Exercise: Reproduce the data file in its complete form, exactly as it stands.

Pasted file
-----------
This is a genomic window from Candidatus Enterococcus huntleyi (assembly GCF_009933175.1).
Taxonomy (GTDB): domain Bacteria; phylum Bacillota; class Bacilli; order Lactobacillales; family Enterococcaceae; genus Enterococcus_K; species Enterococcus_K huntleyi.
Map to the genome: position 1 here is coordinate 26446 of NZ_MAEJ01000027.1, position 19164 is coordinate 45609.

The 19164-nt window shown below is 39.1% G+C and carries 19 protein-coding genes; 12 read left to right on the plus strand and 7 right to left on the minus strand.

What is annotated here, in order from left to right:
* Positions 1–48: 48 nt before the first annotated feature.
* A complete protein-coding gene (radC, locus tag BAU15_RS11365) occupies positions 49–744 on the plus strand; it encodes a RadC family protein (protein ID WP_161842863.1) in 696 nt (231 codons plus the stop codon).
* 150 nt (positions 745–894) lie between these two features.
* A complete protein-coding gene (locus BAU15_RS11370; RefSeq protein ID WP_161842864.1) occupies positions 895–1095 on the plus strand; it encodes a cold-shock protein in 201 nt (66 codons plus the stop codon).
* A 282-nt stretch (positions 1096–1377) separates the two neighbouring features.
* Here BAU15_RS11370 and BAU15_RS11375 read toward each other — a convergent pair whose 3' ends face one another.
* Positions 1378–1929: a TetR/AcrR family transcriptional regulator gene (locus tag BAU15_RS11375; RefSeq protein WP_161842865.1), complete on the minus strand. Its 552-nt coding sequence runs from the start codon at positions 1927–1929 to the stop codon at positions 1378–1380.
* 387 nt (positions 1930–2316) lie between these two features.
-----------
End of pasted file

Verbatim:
This is a genomic window from Candidatus Enterococcus huntleyi (assembly GCF_009933175.1).
Taxonomy (GTDB): domain Bacteria; phylum Bacillota; class Bacilli; order Lactobacillales; family Enterococcaceae; genus Enterococcus_K; species Enterococcus_K huntleyi.
Map to the genome: position 1 here is coordinate 26446 of NZ_MAEJ01000027.1, position 19164 is coordinate 45609.

The 19164-nt window shown below is 39.1% G+C and carries 19 protein-coding genes; 12 read left to right on the plus strand and 7 right to left on the minus strand.

What is annotated here, in order from left to right:
* Positions 1–48: 48 nt before the first annotated feature.
* A complete protein-coding gene (radC, locus tag BAU15_RS11365) occupies positions 49–744 on the plus strand; it encodes a RadC family protein (protein ID WP_161842863.1) in 696 nt (231 codons plus the stop codon).
* 150 nt (positions 745–894) lie between these two features.
* A complete protein-coding gene (locus BAU15_RS11370; RefSeq protein ID WP_161842864.1) occupies positions 895–1095 on the plus strand; it encodes a cold-shock protein in 201 nt (66 codons plus the stop codon).
* A 282-nt stretch (positions 1096–1377) separates the two neighbouring features.
* Here BAU15_RS11370 and BAU15_RS11375 read toward each other — a convergent pair whose 3' ends face one another.
* Positions 1378–1929: a TetR/AcrR family transcriptional regulator gene (locus tag BAU15_RS11375; RefSeq protein WP_161842865.1), complete on the minus strand. Its 552-nt coding sequence runs from the start codon at positions 1927–1929 to the stop codon at positions 1378–1380.
* 387 nt (positions 1930–2316) lie between these two features.